The connection between the sort of behavior we are talking about and the standing of the United States overseas, however, is even broader than that and extends to the handling of domestic policy. Foreigners and foreign governments observe how the United States, the superpower with the world’s largest economy, handles its own affairs, and they draw conclusions about how viable and reliable an interlocutor the United States would be on international matters.
The foreigners are looking to see whether there is consistency and rationality in how the U.S. political system pursues U.S. national interests. If they do see those things, then the United States is someone they can do business with, whether as a rival or as an ally, even if U.S. interests differ from their own. If they do not see those things, then opportunities are lost for doing business that would benefit both the United States and the foreign state.
A nation does not represent itself as a viable interlocutor, whose execution of policy can be trusted by other nations, if passionate internal divisions supersede sober pursuit of the nation’s interests. As an outsider we encounter such situations in, say, Iraq, where sectarian loyalties and hatreds make it impossible to rely on a government in Baghdad consistently pursuing an Iraqi national interest.
We also see it in Bangladesh, where the personal animosity between the “two begums” who head each of the major political parties there have made Bangladeshi politics so dysfunctional that in the recent past the military has had to step in.
A pattern that is similar in some respects has, tragically, come to prevail in the United States. Foreigners could hear the then minority (now majority) leader of the United States Senate state a few years ago that his number one priority was not any particular U.S. national interest in either domestic or foreign affairs but instead the prevention of a second term for the incumbent U.S. president. Foreigners then were able to see the senator’s party act along the same lines, using extortionate legislative methods to push a partisan agenda even at the expense of damaging the country’s credit rating and causing disruptive interruptions to government operations.
Once the same party achieved a majority in both houses of Congress there was much talk about how this would lead to newly responsible behavior, but the opening gavel of the new Congress had hardly fallen when once again there was the tactic of holding the operations of a government department hostage to press a specific partisan demand (this time on immigration) in opposition to the president’s policies.
Foreigners can see today in the same party an animosity toward the other party and especially to the current U.S. president that is as passionate as the sectarian hatreds in Iraq or the personal hatreds between the begums in Bangladesh, and that leads to at-all-costs efforts to defeat any achievements by this president.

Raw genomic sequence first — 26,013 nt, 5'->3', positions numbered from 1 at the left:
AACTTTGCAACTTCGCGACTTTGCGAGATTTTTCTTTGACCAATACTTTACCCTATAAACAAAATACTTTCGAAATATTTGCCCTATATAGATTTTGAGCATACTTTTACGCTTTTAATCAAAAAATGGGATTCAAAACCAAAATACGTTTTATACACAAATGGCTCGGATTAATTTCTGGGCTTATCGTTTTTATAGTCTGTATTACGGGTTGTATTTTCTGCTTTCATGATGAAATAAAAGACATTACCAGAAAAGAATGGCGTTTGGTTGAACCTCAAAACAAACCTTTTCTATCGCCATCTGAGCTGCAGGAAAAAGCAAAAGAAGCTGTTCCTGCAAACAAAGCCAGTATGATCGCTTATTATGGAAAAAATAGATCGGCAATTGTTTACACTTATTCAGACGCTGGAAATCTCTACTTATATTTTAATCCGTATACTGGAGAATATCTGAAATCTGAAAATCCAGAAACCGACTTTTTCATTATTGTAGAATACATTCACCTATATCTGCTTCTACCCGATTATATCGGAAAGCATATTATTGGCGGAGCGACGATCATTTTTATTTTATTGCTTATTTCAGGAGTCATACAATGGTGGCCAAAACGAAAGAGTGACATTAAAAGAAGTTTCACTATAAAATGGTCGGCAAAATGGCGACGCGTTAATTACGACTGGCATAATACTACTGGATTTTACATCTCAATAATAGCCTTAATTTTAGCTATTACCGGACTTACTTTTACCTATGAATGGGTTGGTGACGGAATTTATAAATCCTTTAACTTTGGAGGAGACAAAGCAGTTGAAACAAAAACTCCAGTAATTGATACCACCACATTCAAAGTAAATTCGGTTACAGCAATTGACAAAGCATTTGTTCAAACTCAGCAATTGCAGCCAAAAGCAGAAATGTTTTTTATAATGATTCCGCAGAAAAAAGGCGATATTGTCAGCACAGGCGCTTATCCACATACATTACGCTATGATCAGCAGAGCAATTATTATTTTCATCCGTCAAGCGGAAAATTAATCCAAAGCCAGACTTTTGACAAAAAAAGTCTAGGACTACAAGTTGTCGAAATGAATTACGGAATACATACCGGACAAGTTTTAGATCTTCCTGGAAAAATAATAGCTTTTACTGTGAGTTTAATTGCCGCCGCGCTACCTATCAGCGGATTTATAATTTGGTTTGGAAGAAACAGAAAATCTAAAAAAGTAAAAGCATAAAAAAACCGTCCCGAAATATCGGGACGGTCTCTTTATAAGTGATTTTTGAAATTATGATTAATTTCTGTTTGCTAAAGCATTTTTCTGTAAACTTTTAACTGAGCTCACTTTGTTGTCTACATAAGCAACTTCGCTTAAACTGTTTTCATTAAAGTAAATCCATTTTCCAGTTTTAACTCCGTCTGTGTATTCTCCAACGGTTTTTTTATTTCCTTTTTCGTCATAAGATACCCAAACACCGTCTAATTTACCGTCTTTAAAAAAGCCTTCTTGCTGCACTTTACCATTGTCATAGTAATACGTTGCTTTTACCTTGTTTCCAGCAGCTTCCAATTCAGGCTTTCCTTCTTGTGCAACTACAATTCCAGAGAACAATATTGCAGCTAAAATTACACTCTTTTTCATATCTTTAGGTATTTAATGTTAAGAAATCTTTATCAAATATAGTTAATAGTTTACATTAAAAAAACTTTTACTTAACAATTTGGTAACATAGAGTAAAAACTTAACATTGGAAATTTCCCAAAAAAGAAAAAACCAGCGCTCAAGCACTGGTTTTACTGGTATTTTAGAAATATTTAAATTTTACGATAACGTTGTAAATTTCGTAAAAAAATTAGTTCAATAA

The biggest such achievement in foreign policy would be an accord to restrict the Iranian nuclear program, hence all the pulling out of stops, aided by the role of Netanyahu and the Iranian hardliners, to defeat such an agreement.
The biggest achievement in domestic policy has been the Affordable Care Act, hence while those proverbial crumbling roads and bridges in the U.S. infrastructure continue to crumble, the House of Representatives spends its time and effort on voting 56 times to repeal the Act. The campaign to destroy Obamacare has become an Ahab-against-the-white-whale obsession that is being endlessly pursued despite mounting evidence of the Act’s success; observant foreigners must be shaking their heads wondering how a country in which such obsessions govern the political system ever got to be a superpower.
The closing of eyes even to the performance of public programs within the United States is but one example of an all-too-conspicuous denial of reality on other matters. Sen. James Inhofe, chairman of the Senate Environment and Public Works Committee, gave another demonstration of this the other day when he tossed a snowball in the Senate chamber to emphasize his disbelief in climate change, a prank that rivals what the youngster Cotton has done in demeaning the world’s supposedly greatest deliberative body.
The foreign perceptions of all this that matter include not only whether CO2-belching China will live up to its side of international agreements to save the planet but also more broadly what foreigners think about the prospect of doing any business on anything with a government that has a major part of it so far apart from the reality-based community and so disinclined to work responsibly on behalf of its own national interests.
Sen. Cotton’s letter deserves all the scorn it has received as far as the Iranian nuclear issue is concerned. It also should dismay us because of the bigger problem it illustrates of domestic political passions undermining the standing of the United States in the world and its ability to do business with the rest of the world.
Paul R. Pillar, in his 28 years at the Central Intelligence Agency, rose to be one of the agency’s top analysts. He is now a visiting professor at Georgetown University for security studies. (This article first appeared as a blog post at The National Interest’s Web site. Reprinted with author’s permission.)